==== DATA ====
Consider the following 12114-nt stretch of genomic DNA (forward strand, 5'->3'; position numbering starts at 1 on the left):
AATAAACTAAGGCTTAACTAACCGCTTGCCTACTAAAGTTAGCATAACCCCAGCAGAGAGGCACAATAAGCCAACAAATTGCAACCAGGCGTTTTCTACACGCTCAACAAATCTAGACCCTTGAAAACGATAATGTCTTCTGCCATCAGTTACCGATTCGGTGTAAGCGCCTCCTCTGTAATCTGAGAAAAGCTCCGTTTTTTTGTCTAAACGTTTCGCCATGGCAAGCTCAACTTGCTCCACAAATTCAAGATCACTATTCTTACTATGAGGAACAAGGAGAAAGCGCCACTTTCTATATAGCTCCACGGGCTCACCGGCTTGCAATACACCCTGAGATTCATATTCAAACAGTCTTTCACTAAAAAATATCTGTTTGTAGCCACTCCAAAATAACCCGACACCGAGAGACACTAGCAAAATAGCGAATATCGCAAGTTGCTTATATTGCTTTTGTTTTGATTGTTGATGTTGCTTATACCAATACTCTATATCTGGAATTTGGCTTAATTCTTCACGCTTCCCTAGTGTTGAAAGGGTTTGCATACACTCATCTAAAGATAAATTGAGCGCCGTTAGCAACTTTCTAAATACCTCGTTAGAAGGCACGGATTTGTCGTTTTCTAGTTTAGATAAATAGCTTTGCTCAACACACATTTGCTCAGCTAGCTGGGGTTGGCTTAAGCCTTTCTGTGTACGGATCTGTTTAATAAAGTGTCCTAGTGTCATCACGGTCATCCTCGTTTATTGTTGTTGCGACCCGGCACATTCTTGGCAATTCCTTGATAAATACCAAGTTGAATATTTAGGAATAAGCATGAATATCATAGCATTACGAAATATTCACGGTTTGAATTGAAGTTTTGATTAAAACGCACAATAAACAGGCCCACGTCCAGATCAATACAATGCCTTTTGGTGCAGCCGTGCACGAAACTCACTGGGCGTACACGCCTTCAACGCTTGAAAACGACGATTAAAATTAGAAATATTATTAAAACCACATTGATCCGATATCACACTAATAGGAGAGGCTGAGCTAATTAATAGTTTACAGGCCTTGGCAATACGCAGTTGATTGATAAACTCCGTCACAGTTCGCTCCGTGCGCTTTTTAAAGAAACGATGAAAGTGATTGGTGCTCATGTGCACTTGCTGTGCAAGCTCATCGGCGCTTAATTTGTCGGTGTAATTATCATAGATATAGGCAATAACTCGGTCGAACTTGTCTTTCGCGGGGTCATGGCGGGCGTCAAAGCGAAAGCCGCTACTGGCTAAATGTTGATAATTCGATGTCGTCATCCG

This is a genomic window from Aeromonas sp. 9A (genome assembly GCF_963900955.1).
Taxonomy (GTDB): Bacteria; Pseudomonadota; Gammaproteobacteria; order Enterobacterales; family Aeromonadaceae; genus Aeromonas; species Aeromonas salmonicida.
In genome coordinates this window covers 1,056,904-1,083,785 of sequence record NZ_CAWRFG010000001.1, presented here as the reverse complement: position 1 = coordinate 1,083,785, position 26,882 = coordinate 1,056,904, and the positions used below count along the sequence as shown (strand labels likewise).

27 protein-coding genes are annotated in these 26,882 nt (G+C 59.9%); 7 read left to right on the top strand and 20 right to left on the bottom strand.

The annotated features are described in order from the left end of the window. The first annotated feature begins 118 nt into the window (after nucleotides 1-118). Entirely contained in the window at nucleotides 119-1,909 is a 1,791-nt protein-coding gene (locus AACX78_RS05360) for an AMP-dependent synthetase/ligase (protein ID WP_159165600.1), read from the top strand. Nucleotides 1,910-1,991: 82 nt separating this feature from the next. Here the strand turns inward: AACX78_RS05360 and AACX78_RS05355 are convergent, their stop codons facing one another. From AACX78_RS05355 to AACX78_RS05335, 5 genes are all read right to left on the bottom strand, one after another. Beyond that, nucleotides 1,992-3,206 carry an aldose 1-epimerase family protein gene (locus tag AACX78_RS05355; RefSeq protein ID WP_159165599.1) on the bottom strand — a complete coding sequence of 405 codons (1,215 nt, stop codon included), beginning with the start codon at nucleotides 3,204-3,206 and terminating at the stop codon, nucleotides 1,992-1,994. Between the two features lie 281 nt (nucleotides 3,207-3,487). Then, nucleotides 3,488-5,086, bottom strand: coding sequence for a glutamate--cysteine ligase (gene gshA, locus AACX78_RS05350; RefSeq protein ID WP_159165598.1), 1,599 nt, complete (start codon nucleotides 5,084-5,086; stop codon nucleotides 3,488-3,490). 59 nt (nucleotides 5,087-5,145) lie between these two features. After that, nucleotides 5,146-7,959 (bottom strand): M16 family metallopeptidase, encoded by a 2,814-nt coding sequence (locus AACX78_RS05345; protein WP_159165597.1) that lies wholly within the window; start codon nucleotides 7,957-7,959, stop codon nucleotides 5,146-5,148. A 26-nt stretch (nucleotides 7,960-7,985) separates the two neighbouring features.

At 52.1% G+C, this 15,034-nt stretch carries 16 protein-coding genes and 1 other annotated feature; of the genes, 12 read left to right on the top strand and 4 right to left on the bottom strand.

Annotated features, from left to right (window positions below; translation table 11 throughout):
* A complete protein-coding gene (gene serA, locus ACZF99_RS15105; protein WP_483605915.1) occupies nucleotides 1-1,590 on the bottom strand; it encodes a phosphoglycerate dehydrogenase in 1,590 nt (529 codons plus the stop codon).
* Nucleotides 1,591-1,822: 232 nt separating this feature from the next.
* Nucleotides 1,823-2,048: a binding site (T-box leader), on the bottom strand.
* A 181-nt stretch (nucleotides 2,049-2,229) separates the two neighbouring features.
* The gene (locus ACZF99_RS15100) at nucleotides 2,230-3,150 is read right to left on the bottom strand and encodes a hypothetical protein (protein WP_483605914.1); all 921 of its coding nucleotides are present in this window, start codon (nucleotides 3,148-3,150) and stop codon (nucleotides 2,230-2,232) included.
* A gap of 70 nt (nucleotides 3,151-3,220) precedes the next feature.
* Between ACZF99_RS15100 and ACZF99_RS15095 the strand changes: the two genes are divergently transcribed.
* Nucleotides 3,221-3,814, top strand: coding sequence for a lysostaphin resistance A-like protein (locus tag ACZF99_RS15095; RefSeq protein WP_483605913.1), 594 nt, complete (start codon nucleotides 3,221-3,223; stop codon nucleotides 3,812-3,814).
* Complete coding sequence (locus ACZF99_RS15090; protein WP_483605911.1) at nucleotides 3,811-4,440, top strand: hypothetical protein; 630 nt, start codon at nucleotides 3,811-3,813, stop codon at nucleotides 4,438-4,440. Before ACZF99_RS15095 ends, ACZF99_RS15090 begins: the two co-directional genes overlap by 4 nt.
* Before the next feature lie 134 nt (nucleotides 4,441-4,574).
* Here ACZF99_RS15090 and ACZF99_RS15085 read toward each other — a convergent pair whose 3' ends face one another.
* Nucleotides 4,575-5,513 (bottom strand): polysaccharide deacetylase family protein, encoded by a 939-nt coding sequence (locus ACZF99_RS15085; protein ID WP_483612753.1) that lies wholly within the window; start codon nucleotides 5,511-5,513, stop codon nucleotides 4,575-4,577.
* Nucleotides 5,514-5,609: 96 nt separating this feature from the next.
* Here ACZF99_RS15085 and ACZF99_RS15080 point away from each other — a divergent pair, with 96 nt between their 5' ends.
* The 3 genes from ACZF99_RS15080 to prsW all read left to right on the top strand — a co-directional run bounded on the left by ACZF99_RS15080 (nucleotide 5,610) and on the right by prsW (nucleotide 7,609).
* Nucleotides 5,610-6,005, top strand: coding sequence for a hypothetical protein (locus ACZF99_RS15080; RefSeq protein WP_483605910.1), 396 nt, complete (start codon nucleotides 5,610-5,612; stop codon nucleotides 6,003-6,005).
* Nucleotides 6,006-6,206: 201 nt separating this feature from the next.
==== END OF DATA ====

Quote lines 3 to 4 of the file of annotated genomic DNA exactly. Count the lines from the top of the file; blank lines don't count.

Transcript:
This is a genomic window from Aeromonas sp. 9A (genome assembly GCF_963900955.1).
Taxonomy (GTDB): Bacteria; Pseudomonadota; Gammaproteobacteria; order Enterobacterales; family Aeromonadaceae; genus Aeromonas; species Aeromonas salmonicida.